Cybercriminals offer all sorts of illicit goods for sale on Deep and Dark Web markets. In this episode, Liv Rowley, cybercrime intelligence analyst at Flashpoint, takes us through her team's research into the pricing of certain illegal goods online, including "Fullz", exploit kits, DDoS for hire, RDP servers, card data, bank logs and passports. Supply meets demand in this shady underground ecosystem.
Dave Bittner: [00:00:03] Hello everyone, and welcome to the CyberWire's Research Saturday.
Dave Bittner: [00:00:07] I'm Dave Bittner, and this is our weekly conversation with researchers and analysts tracking down threats and vulnerabilities, and solving some of the hard problems of protecting ourselves in a rapidly evolving cyberspace. Thanks for joining us.
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Liv Rowley: [00:01:20] So, the data came from a bunch of different sources and, as noted in the report, it's all observational, and based off a lot of what we've been seeing here at Flashpoint.
Dave Bittner: [00:01:30] That's Liv Rowley, a cybercrime intelligence analyst focusing on the deep and dark web at Flashpoint. The report she's referring to is called "Analysis: Pricing of Goods and Services on the Deep & Dark Web."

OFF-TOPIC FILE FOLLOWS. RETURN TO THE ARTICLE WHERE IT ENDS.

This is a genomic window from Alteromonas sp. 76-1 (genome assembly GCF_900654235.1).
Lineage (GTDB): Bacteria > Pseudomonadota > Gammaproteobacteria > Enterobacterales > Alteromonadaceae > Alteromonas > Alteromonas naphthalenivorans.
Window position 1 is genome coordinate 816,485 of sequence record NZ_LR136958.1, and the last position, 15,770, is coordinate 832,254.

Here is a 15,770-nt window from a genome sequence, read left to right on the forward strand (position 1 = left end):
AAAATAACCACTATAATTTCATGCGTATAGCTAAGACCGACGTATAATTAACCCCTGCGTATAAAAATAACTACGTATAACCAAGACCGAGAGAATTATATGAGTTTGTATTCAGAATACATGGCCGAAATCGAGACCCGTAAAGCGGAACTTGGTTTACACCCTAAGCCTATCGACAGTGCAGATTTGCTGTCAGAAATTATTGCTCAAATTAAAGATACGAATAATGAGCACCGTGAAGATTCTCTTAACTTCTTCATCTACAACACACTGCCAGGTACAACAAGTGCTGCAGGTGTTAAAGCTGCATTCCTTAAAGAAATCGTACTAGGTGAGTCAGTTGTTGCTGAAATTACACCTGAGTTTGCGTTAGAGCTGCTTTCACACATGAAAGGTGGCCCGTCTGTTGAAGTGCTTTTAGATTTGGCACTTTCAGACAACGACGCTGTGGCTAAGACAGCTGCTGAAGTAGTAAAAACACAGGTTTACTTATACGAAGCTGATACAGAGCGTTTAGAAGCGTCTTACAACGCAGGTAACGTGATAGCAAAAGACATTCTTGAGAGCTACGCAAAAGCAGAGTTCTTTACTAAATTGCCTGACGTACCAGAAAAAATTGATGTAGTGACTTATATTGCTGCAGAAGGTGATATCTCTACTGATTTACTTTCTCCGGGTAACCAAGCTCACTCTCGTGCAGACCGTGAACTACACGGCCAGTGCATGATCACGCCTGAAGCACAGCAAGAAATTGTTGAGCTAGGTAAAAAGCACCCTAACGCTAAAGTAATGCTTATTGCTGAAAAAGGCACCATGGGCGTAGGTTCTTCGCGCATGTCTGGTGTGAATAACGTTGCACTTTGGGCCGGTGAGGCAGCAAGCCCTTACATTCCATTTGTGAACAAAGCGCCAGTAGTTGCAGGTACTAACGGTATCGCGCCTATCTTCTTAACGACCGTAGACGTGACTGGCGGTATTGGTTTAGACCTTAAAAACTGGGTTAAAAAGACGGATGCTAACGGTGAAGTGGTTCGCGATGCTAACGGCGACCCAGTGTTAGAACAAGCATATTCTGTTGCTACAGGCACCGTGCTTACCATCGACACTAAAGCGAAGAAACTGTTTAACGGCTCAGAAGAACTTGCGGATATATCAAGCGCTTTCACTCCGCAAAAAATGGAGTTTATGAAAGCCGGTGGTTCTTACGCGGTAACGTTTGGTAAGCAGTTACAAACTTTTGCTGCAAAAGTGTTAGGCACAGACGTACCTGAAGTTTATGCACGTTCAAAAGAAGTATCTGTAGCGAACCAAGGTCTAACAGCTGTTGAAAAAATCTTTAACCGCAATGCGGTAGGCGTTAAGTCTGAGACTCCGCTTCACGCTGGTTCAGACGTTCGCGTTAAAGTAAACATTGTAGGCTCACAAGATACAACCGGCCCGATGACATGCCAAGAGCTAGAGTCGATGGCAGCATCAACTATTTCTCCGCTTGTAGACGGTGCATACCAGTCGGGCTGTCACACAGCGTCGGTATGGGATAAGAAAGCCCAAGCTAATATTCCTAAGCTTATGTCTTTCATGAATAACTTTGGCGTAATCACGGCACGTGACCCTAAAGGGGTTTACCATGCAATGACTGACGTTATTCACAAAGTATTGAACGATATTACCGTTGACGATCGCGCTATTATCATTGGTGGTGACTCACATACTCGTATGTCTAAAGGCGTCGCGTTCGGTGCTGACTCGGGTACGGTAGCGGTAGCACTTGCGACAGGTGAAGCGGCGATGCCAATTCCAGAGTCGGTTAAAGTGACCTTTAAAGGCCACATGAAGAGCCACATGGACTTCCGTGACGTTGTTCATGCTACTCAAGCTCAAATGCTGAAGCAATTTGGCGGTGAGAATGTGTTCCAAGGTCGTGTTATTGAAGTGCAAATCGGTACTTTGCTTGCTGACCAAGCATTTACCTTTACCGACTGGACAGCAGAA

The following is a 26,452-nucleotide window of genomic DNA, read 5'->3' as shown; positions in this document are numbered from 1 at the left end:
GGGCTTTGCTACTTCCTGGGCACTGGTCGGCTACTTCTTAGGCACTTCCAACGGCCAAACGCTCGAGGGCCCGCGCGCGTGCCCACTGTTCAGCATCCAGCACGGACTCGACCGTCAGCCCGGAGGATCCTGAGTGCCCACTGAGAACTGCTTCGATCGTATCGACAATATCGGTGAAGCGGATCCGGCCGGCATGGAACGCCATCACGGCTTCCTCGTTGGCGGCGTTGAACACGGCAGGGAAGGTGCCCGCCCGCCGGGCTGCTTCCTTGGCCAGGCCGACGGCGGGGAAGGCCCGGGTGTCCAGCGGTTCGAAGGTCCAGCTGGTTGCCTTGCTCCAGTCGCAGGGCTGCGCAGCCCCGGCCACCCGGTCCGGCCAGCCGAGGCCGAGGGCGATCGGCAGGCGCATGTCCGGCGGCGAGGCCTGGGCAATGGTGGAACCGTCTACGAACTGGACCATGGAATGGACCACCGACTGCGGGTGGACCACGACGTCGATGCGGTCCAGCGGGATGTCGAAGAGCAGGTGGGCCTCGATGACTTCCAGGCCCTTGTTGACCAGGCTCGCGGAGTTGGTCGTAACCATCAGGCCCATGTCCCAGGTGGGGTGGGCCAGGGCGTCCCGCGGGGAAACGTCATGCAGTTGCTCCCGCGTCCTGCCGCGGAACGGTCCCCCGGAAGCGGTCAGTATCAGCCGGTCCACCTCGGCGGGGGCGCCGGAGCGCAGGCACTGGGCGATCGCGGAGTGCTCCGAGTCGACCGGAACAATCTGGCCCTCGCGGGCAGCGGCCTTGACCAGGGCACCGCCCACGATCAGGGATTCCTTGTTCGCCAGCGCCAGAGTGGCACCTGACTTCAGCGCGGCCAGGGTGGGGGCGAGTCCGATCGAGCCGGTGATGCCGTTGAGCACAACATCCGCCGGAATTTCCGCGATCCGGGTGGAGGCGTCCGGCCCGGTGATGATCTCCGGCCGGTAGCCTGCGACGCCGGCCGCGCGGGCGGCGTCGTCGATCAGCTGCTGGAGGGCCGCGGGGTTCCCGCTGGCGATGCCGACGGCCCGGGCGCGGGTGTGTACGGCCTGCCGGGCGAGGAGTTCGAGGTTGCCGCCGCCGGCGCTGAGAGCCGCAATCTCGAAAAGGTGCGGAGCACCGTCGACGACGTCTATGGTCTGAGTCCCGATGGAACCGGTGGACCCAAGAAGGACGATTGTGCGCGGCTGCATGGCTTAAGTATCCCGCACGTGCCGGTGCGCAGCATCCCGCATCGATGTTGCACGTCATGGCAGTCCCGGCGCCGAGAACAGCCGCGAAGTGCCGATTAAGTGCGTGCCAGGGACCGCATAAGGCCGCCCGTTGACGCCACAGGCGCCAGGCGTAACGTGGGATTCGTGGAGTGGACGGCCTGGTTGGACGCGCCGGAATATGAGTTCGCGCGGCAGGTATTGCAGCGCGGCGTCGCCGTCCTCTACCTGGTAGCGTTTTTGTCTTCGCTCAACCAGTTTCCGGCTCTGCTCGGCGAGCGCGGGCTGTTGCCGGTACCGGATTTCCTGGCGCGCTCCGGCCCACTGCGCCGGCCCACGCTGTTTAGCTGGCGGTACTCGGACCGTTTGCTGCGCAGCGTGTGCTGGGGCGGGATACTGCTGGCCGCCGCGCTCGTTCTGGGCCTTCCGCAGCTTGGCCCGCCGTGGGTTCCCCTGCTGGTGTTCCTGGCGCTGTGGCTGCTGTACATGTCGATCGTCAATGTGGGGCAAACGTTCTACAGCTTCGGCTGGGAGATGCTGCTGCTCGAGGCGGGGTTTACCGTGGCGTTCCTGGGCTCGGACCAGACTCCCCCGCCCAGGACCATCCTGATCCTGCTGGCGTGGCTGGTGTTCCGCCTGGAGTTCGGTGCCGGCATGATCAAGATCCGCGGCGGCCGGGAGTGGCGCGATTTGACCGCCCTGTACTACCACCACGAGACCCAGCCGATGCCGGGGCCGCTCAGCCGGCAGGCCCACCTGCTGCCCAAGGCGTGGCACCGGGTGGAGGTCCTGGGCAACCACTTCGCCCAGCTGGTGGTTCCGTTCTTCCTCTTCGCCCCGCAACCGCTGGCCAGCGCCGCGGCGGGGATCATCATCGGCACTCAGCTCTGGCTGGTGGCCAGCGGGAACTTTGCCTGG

Liv Rowley: [00:01:44] Some of the information came from the English language dark web marketplaces, which have been in the news a lot over the past six months or so. We also looked at some of the card shops, we looked at some RDP shops, and then the forums. So both Russian and English language forums featured heavily in this.
Dave Bittner: [00:02:02] I want to sort of work our way through the report together, talk about some of the different things that you all took a look at. And the first one is called "fullz," which is F-U-L-L-Z. Describe to us what we're talking about here.
Liv Rowley: [00:02:15] So fullz are, it's kind of cyber criminal slang for a full set of personally identifiable information, and that normally includes Social Security number, date of birth, and full name. Though, as noted in the report, it can also include all sorts of other information.
Dave Bittner: [00:02:31] And take us through, how does the pricing break down for fullz?
Liv Rowley: [00:02:34] So we found that in English language dark web marketplaces, which is where we did most of our fullz research for this report, your average price per record, you know, per fullz for Social Security number, date of birth, was between $1 and $8 U.S. dollars. So, for example, if you wanted to buy somebody's credit card number with their accompanying Social Security number, that's going to be more expensive. So there's other data that can be factored in to this that would make it more expensive. But just the, you know, the typical Social Security number, date of birth, full name, that was between $1 and $8.